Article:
Rank:


Driver

Service No(s):


121544

Regiment:


Royal Horse Artillery; Royal Field Artillery

Unit:

235 (5th London) Brigade RFA.

Returned:

Yes

Place of birth:

Surbition, Surrey

Occupation:

Date of death:

Cause of death:

Grave or panel reference:

Name of father:

William James Foy

Name of siblings:

William; Harry; Jocelyn; Percy

Name(s) of children:

Quinton; Irene

Died:

No

Date of birth:

19/02/1898

Place of enlistment:

Event:

Age at death:

Cemetery or memorial:

Other memorial:

Name of mother:

Louisa Foy, nee Anderson

Name of spouse:

Florence Foy, nee Warr

Address:

1911 Census- 26 Charteris Road

Biography:

Quinton Foy was the youngest of four Stroud Green brothers who served in the war and are commemorated at St Mellitus. He, like Harry and Percy returned safely, but Percy’s twin, Jocelyn, was killed in action just two months before the Armistice.

Quinton was born in Surbiton, Surrey, in February 1898,  to William James Foy, and his wife Louisa, both of whom came originally from the north of Ireland. William was a police constable in the Highgate Division until 1904, when he retired from the force at the age of 46 with a pension of £54.3s.10d per annum. William is not listed with the family in the 1901 census, perhaps because he was on night duty on Sunday 2 April. By 1911 William was working as a ‘Traveller and Collector, Coal Trade.’ Quinton was at school. The family lived at 26 Charteris Road, close to New Court Chapel and to the Mission and Boys Club, which it ran in Lennox Road.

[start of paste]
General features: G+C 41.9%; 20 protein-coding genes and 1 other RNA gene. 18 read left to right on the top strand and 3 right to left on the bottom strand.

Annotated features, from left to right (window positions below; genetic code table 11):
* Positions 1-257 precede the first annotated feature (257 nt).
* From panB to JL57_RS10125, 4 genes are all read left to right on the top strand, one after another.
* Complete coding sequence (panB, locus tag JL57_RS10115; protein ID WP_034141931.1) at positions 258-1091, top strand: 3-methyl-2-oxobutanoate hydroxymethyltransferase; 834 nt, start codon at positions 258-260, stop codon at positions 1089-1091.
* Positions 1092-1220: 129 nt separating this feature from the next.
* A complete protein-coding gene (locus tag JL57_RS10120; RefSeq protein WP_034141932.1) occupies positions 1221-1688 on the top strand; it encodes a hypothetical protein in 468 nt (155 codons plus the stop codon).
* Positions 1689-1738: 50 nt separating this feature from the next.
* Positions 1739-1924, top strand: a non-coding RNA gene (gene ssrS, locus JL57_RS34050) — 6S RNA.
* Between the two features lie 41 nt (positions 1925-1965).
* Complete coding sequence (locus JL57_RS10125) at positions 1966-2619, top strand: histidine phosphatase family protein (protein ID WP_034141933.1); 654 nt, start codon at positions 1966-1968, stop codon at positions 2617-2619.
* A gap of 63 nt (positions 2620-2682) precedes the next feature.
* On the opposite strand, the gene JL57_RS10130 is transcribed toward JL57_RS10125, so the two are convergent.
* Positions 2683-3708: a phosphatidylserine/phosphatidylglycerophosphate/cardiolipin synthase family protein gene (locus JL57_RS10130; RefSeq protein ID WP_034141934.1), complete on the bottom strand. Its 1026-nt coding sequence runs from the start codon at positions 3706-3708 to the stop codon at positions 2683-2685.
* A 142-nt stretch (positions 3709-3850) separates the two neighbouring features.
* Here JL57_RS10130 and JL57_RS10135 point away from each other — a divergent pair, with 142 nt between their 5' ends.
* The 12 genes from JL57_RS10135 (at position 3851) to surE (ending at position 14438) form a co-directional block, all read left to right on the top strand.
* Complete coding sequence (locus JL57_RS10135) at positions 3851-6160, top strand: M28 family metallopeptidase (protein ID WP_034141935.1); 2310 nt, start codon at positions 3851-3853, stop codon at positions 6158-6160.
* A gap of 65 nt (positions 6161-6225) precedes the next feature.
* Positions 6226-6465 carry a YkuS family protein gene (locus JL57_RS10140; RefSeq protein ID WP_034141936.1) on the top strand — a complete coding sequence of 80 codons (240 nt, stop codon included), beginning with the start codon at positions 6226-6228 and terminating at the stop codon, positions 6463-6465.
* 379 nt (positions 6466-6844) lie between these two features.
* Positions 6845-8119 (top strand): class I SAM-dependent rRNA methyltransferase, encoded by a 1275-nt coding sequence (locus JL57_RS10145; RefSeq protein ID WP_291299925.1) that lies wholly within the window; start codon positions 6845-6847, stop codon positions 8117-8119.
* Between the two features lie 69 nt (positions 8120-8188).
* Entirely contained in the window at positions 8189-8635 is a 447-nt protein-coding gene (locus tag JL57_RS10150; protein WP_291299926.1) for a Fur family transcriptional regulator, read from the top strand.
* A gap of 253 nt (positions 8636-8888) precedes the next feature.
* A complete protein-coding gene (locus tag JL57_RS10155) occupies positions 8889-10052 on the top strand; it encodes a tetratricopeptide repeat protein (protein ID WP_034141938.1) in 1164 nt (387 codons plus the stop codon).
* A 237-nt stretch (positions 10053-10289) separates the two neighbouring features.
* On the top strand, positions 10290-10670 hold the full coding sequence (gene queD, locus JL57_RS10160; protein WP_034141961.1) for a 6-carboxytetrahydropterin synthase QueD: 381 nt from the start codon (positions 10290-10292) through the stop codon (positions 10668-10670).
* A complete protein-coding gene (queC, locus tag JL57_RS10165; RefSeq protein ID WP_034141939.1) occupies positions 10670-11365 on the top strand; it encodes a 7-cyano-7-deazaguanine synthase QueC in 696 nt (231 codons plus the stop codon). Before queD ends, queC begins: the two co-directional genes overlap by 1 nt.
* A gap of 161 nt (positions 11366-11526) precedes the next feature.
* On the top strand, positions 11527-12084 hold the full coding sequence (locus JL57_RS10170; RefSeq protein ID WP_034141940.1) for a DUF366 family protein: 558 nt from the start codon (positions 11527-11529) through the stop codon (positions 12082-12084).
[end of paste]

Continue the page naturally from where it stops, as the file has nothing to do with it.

Quinton served as a Driver in the Royal Horse Artillery and the Royal Field Artillery. These were two of the three arms of the Royal Artillery, the third being the Royal Garrison Artillery. The RFA was the largest branch, providing howitzers and medium artillery near the front line. The RHA provided artillery support to the cavalry. Driver was a military rank equivalent to the rank of Private in other parts of the Army and was originally used for the men who drove the teams of horses that pulled the guns.

There are few records of Quinton’s military service, but we do know from a report in the War Office Daily List of 9 July 1918 that he was wounded, and was thus entitled to wear the Wound Stripe on his uniform. This was a strip of ‘gold Russia braid, No.1, two inches in length, sewn perpendicularly on the left sleeve of the jacket’ to mark each occasion on which a soldier was wounded.  At the end of the war, in 1919, Quinton was in C Company, 235 (5th London) Brigade of the RFA. If he served with them throughout, he would have seen action in many battles, including Loos, the Somme and Messines. He was awarded the Victory Medal and the British War Medal.

After the war Quinton returned home and in April 1924 he married Florence Warr at St Mark’s Church on Tollington Park. He was working as a barman and Florence was a clerk. They continued to live at 26 Charteris Road and brought up their family there. In 1939, at the outbreak of the Second World War, Harry, Quinton’s oldest brother, and his wife Lilian also lived there. Both men had jobs in the coal trade, Quinton as a ‘coal (trolley) salesman’ and Harry as a coal porter.